Phone Payments

Generator Safety

Generators, widely used when power lines are down, can prove fatal to lineworkers and your neighbors when used improperly. A generator connected to a home’s wiring or plugged into a regular household outlet can cause back feeding along power lines and electrocute anyone who comes in contact with them—even if the line seems dead.

Tennessee Line Worker Safety Law

In 2021, Governor Bill Lee signed into law the Tennessee Line Worker Safety Law.

This law:

  • Requires electric generating equipment (like generators, solar panels, wind turbines, etc) to comply with all relevant national electric code standards.
  • Makes installation of the equipment subject to inspection by the State electrical inspector.
  • Requires the equipment include the capability to separate itself from the grid.
  • Requires customers to notify an electric utility they are installing the equipment and allow it to be tested for safety.
  • Protects electric utilities from liability from any fines, penalties, injuries, or damages caused by the equipment.

For complete details, click here.

Generator Safety Tips

LUS employees are not the only ones in danger when a portable generator is used improperly. Generator owners themselves may be at risk of electrocution, fire injury, property damage, or carbon monoxide poisoning if they do not follow the necessary safety rules.

  • Read and adhere to the manufacturer’s instructions for safe operation. Be sure you understand the generator before hooking it up. Never cut corners when it comes to safety!
  • Never connect a generator directly to your home’s wiring unless your home has been wired for generator use. This can cause back feeding along power lines and electrocute anyone coming in contact with them, including lineworkers making repairs. Have a licensed electrician install the equipment necessary to safely connect emergency generators to your home. Properly connecting the generator into the system is a critical step for safe and effective use.
  • A licensed professional should install a permanent, standby electric generator and can help with proper equipment for safely using a portable generator. Have a qualified electrician install a transfer switch. The transfer switch breaks the path of electricity between the power lines and your main electrical panel. This is the best way to protect you, your neighbors and repair crews from “back feed.” It is your responsibility to take necessary steps to prevent the injury of anyone near lines, especially crews working to restore power. 
  • Always plug appliances directly into generators. Connecting the generator to your home’s circuits or wiring must be done by a qualified, licensed electrician who will install a transfer switch to prevent back feeding.
  • Use heavy-duty, outdoor-rated extension cords. Make sure extension cords are free of cuts or tears and the plug has three prongs. Overloaded cords can cause fires or equipment damage.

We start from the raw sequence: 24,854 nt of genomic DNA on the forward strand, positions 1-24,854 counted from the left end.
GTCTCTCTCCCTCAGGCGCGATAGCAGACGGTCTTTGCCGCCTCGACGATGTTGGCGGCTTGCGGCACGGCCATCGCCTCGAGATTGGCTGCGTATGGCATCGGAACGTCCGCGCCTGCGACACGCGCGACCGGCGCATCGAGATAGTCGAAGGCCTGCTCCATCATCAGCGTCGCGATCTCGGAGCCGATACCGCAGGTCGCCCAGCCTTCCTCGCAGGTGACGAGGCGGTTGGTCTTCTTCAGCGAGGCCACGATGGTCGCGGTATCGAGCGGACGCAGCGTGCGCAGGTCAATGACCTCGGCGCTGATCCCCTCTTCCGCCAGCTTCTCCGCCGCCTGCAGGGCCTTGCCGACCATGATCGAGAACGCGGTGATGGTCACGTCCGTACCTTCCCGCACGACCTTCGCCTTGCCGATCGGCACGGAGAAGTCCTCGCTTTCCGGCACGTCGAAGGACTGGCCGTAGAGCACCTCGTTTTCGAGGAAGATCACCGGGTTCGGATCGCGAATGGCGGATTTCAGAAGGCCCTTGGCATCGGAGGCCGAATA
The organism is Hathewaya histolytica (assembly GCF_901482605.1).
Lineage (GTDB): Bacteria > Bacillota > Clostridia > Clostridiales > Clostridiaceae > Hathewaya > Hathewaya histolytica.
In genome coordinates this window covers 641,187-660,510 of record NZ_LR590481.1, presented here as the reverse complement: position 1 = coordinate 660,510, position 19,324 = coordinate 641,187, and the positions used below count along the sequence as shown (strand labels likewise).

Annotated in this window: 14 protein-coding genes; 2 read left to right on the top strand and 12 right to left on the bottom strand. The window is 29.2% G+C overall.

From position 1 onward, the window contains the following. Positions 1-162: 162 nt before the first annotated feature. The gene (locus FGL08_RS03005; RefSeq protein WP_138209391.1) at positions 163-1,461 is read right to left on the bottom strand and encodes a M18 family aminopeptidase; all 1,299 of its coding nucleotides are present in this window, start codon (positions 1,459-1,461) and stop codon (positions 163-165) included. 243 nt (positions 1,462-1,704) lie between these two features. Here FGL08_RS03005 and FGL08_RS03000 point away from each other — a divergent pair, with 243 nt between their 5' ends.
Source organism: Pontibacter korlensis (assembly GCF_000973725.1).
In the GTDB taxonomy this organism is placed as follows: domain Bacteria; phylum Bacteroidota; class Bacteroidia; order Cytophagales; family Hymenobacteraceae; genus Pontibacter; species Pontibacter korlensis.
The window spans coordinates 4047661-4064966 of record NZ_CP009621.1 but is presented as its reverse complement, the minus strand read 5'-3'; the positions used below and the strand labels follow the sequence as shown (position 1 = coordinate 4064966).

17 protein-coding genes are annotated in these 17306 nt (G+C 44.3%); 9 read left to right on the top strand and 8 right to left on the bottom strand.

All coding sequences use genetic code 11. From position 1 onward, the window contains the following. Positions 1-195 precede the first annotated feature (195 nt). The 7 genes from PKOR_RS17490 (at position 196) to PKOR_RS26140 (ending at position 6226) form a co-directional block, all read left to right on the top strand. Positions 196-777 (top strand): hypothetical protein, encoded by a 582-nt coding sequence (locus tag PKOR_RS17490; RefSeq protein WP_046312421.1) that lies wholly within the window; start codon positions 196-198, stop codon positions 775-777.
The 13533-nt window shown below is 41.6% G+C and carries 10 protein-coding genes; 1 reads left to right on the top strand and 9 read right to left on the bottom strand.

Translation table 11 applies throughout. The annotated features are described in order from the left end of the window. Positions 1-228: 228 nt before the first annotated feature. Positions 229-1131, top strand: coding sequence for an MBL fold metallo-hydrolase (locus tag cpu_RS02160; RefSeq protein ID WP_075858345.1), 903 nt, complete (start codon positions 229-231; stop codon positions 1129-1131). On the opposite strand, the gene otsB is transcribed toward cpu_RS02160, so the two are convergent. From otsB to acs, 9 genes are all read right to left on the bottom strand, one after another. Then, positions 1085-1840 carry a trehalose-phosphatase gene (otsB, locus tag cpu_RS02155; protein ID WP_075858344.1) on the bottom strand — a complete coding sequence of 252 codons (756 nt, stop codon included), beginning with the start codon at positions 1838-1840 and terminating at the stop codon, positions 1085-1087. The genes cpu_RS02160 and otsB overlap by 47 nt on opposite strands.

• Ensure your generator is properly grounded.
  • Never overload a generator. A portable generator should only be used when necessary to power essential equipment or appliances.
  • Turn off all equipment powered by the generator before shutting it down.
  • Keep the generator dry. Operate it on a dry surface under an open structure.
  • Never fuel a generator while it is operating. Turn off generator and allow cooling before refueling. Gasoline and its vapors may ignite if they come in contact with hot components or an electrical spark. Store fuel in a properly designed container in a secure location away from the generator or other fuel-burning appliances, such as water heaters. Always have a fully charged, approved fire extinguisher located nearby.
  • Maintain adequate ventilation. Generators emit carbon monoxide. It is against fire code to operate a generator in your home, garage, or other enclosed building. Place it in a dry, outside location.
  • A qualified vendor or electrical professional can help you select the best equipment for your situation or needs. A reliable vendor will know existing safety codes and your utility’s safety requirements. Installed and operated correctly, use of a standby or portable electric generator poses little danger, but improper installation or use could be dangerous to you and threaten the lives of your family, friends, neighbors and electric utility crews trying to restore power.
  • Remember maintenance between uses. It’s important to drain the gasoline from the generator while it is being stored. It’s also a good idea to inspect the fuel and oil filters, spark plug, oil level and fuel quality and start the generator on a regular basis before an emergency situation happens. 

We encourage you to protect the well-being and safety of your family during outages and to safeguard those who come to your aid during emergency situations. When we work together for safety and the good of our communities, we all benefit.